Although much of Pinker’s argument so far has elicited a “well, duh, isn’t that obvious?” response from me, I think that may be merely because I am a student of history. What he has to say may be quite a revelation to the average man on the street.

    Still, if you ever get a chance to read his book, Merry, I’d recommend doing so. I’d be keen to find out your thoughts about it.

    • Well I think part of the problem was that young men weren’t allowed to take possession of their land until their fathers had died, and they weren’t allowed to marry until they had possession of their land. And in general young men without women tend to get a little out of hand. =P Of course then the other side of the problem was that young women were married off to older men with whom they had very little in common, so they grew very attached to and indulgent of their sons and did things like encouraged them to rebel and kill off their husbands so that they, the mothers, could run off with their young lovers.

      But that’s all just generalization really. 😉

      • Here’s an interesting one for you, again from Pinker’s “Better Angels” book (pg 311): “Collier observes that ‘the countries at the bottom coexist with the 21st century, but their reality is the 14th century: civil war, plague, ignorance.’ The analogy to that calamitous century, which stood on the verge of the Civilizing Process before the consolidation of effective governments, is apt. In ‘The Remnants of War’, Mueller notes that most armed conflict in the world today no longer consists of campaigns for territory by professional armies. It consists instead of plunder, intimidation, revenge, and rape by gangs of unemployable young men serving warlords or local politicians, much like the dregs rounded up by medieval barons for their private wars.”

  4. Hi – great overview & a great post title. Yup, that century sure did suck – Europe, especially, had a pretty rough time once the Medieval Warm Period ended. The ideation of chivalry (and the need to expose its realities) is a whole other issue. Not to mention the fact that at one point, thanks to the Hundred Years War, there were two and even three Popes for much of it (the English supported the one in Avignon).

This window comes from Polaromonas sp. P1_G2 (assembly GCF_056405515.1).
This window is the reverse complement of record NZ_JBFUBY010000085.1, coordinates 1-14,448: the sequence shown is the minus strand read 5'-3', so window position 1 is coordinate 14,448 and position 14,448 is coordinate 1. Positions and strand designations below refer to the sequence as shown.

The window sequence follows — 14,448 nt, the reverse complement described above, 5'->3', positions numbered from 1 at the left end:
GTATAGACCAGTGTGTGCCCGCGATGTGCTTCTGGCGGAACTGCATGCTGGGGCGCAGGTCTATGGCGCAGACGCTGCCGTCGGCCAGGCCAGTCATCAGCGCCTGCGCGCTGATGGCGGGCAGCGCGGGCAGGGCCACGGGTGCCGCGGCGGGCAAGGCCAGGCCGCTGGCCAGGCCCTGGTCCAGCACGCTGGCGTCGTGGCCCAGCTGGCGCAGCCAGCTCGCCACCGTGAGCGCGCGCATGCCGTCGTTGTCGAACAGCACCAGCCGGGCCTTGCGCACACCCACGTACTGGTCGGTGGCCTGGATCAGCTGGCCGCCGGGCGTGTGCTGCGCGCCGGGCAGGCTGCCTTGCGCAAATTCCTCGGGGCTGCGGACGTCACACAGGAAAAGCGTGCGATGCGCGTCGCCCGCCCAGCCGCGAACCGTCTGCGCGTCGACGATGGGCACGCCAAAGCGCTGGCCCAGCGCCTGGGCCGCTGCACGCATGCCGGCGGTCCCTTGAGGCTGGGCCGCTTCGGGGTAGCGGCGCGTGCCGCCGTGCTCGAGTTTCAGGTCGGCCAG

What your post highlights for me is the fact that history is actually really, really interesting. It was also real and colloquial for those living through it. I remember being fairly well put off medieval history as an undergrad at university because the lecturers (with one exception) had ways of making it soooooo boring. (My interest was restored by ‘Monty Python and the Holy Grail’, but that’s another story…)

    For a good look at the ick-factor about the fourteenth century, I thoroughly recommend Simon Schama’s ‘History of Britain’ DVD, which has great coverage – though don’t watch it at mealtimes. (My wife and I made that mistake. Ewww!)

    Looking forward to your next post.

    Matthew Wright
    http://mjwrightnz.wordpress.com
    http://www.matthewwright.net

  5. If only more history books were written to be as interesting as this post. The history classes I most enjoyed growing up were the ones where the teachers put in the fun facts that our books didn’t talk about (which do make for better stories than some fiction). The main reason I wouldn’t want to go back to medieval times is the lack of bathing. When even nobility only bathed a few times a year (and several people shared the same water eww) I can’t imagine how grubby the peasant class must have felt.

    • Thanks, Amanda, but GAAHHHH!!!!!! You’ve brought up one of my pet-peeves about historical misinformation! PEOPLE IN THE MIDDLE AGES DID BATHE!!!! I don’t know where the idea that they didn’t started. I know there is a blatantly false and stupid email thing that has gone around for years talking about the so-called origins of common phrases and it is completely false.

      The fact is, even though they didn’t have running water, they did bathe more than a few times a year. In fact, many European towns had public bath-houses on the model of Roman towns where people from all walks of life could bathe for free. Rich or poor, people knew what stinky was and they knew it wasn’t a good way to attract people, so they tried to get rid of it. And they knew how. Not everyone may have had big tubs full of warm water with bubbles, but they at least had a basin of water and a sponge.

      Hmm… I see I’m going to have to write a post about this. 😉

  6. I’m not sure where it started but I know even my teachers had mentioned it in classes. But then I guess that goes to the point that something can contain the same facts but omit others to create a different scenario. I think when they say that nobility bathed several times a year they meant traditional bath with hot water carried in for the tub, etc. If they also had bath houses, took sponge baths, etc. then that a different scenario than the one painted by only mentioning the hot baths. I think a post is a good idea 🙂